When Fort Price was overrun by the Kuwapi it was witnessed only by pronghorns, badgers, coyotes and prairie dogs jumping up to check out the cacophony of hoofbeats. Ten Kuwapi women had been used as sex slaves at the fort. While were being set upon horses Jashen began to smell something strange, as did his wife Leliel who walked beside him. After that he grew filled with wonder when he saw the ten wagons of the pilgrims of the Five Corners Free Congregation plodding west along the north bank of the Squaw River. But they were still too far away to identify.

“It’s not a respectable wilderness anymore!” Jashen’s wife muttered to herself in the language and idiom of the whites when she saw how exasperated her husband was over what seemed to be a sudden infestation of white soldiers and now white settlers.

The Stiffnecks saw the Kuwapi approach and pointed rifles at them, but Jashen saw the lead wagon was driven by a man he recognized from his vision quest several years prior. Jashen smiled, dismounted, took off his headdress and he was recognized in turn. “We meet again, Pastor Mark Lange,” he said, “just as The Teacher foretold.”

And the settlers were entirely thrilled by his words, even as they had been when two other B’nei Elohim met them in Missouri.

“Jashen! Leliel!” Mark brought his own wagon to a halt and jumped down to embrace the young man. The rifles among the wagon train were all lowered and put out of sight.

Jashen voiced well-wishes to Mark and his fellow travelers. Lange pointed to the prominent butte a few miles upriver to the west and asked her, “Is that Green Dome?”

“Yes,” he said, “but my father calls it the Island in the Sky.”

“Then we have reached our destination!” Lange said triumphantly. He gave thanks to God not a single member of his flock had been. lost to disease or misadventure .

Jashen said, “The army of the whites have taken to hunting the People, but now the hunters have become the hunted. I must hasten to see if my father is well, but I bid you to continue upstream until Green Dome lies at your feet. When we meet again, Mark Lange, we shall make you more than welcome.”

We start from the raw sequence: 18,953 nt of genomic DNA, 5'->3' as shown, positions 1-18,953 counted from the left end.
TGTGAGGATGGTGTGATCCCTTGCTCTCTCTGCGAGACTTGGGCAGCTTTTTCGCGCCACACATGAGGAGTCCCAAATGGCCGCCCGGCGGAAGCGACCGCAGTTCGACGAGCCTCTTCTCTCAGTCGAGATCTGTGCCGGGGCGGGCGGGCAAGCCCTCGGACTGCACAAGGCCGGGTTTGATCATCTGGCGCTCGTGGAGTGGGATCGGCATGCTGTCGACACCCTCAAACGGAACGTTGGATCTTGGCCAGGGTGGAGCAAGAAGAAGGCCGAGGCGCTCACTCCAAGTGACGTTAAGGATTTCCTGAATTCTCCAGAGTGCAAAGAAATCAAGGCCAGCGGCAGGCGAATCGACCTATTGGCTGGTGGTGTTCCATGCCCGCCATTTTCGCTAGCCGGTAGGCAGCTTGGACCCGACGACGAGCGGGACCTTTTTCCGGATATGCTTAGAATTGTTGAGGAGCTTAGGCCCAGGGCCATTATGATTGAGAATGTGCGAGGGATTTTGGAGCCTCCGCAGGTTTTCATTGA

A short distance northwest of Green Dome was a place where the borders of the states of Wyoming, South Dakota, and Nebraska all came together in a little fenced-off lot. When Hansen arrived he saw that only Paul Bergin’s truck was parked there, and only Bergin could be seen standing in the little corral. ‘

A bloody lump of dead and naked girlflesh lay at his feet, covered with much blood that was nearly cool enough to freeze. Paul stood there staring at Robyn’s body, not quite believing that he actually did it. He kept repeating to himself, “I’m going to hell!”

“Shut up, Paul,” Hansen told him when he drew near. “You’d only go to hell if you didn’t do it. Is that the knife?”

Paul nodded. He had entirely forgotten about the murder weapon, but it was still grasped in his gloved hand.

“We can’t afford to be caught anywhere near that thing. Throw it away right now. Anywhere, but throw it as far as you can.”

Paul hurled the blade on the snowy wastelands lying off to the west somewhere in Wyoming. The blade flashed once in the morning sunlight and disappeared from view.

“Now help me lift her on this.”

There was a short post and a little sign about chest high that marked the exact place where the three states came together. The sign was canted at a forty-five degree angle. They draped Robyn’s body across the sign, letting her head and arms bend backwards and her legs droop down. It looked positively New Testament.

After that, Hansen circled the area a few times to make sure Paul hadn’t dropped anything. Good. Even the snow splattered with the girl’s blood was clear.

“Walk with me to my truck.”

Hansen dropped the tailgate. In the bed of the truck were two sets of coats, clothing and boots laid out beside a cardboard box. Hansen took off the boots he was wearing and threw them in the box, along with his blood-stained coat, shirt and trousers. In the cold of high plains January he quickly put on new outer garments, then sat on the tailgate to put on new boots.

“Throw your gloves in the box, Paul. Then do exactly what you just saw me do.”

“How are you going to get rid of the box?”

“Trust me, I’ll have it done in such a way that nothing, absolutely nothing will remain to tie this back to us, as long as you don’t forget to dispose of the set that knife came from when you get back home. Cheer up, Paul, we just saved the Church, you and I. Shybear couldn’t see it, but if that girl had children it would have meant the end of both the White Wing and the Red Wing. There wouldn’t be anymore wings, just an unholy hodge-podge growing like a cancer until it ate everything.”